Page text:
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April 1974

Minimal Pulmonary Resection: In Treatment of Carcinoma of the Lung

Author Affiliations

Chicago; Washington, DC
From the Northwestern University Medical School and the Veterans Administration Research Hospital, Chicago (Dr. Shields) and Georgetown University and the Veterans Administration Hospital, Washington, DC (Dr. Higgins).

Arch Surg. 1974;108(4):420-422. doi:10.1001/archsurg.1974.01350280026005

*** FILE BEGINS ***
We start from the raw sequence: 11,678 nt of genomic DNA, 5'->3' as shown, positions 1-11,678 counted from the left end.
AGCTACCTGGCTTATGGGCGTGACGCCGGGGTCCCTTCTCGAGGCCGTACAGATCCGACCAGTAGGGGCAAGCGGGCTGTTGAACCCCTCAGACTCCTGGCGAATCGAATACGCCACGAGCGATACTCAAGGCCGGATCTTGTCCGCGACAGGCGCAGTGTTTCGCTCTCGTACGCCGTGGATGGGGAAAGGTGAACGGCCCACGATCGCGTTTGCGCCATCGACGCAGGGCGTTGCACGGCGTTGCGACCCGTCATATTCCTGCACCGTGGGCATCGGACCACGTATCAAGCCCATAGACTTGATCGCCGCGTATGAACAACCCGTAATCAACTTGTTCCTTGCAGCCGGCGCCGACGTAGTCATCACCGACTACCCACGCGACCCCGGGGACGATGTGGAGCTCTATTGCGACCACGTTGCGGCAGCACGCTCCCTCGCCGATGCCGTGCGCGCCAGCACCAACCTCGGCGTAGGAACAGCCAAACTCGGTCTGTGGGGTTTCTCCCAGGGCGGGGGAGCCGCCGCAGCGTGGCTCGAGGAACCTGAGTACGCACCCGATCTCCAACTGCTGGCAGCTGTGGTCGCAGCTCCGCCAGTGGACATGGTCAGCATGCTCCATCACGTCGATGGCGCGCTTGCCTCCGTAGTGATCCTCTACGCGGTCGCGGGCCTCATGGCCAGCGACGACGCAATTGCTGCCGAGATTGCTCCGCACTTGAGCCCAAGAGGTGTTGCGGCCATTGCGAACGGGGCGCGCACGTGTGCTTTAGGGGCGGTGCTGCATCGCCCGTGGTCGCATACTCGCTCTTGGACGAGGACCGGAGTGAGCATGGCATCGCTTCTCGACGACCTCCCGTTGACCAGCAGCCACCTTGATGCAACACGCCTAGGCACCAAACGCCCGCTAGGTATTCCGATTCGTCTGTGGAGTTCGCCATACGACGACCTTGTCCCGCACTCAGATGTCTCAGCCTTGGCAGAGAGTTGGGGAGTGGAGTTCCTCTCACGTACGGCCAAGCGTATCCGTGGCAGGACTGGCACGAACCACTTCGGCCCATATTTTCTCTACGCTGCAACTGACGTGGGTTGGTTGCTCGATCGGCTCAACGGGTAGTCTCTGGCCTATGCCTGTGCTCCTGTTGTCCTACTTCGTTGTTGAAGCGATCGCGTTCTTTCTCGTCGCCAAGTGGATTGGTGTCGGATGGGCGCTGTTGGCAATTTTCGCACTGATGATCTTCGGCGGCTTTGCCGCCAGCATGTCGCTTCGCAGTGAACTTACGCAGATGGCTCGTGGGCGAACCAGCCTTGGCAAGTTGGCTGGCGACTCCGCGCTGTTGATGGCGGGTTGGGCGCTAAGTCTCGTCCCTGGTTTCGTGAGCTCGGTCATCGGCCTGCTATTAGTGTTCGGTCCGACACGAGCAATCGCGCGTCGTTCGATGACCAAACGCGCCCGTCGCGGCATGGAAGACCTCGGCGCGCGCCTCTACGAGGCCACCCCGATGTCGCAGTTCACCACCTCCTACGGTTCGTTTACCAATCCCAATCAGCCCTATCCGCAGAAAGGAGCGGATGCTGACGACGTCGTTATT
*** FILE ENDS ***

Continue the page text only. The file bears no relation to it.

In over 3,000 resections for bronchial carcinoma done by the members of the Veterans Administration Surgical Adjuvant Group, 40 minimal pulmonary resections have been done. Eleven were palliative (identifiable tumor left in the hemithorax) and 29 were considered to be potentially curative. Fifteen of these latter procedures were segmental resections and 14 were wedge resections. Twenty-one were done as compromise procedures and 11 were done on an elective basis. In the 29 patients, there were two postoperative deaths, 18 patients have died prior to five years (nine due to active tumor and nine without clinical evidence of recurrent disease), one patient is alive four months postoperative, and eight patients have survived five years or longer. It is suggested that minimal resections may be selectively used in the treatment of bronchial carcinoma in patients with small peripheral tumors without lymph node involvement.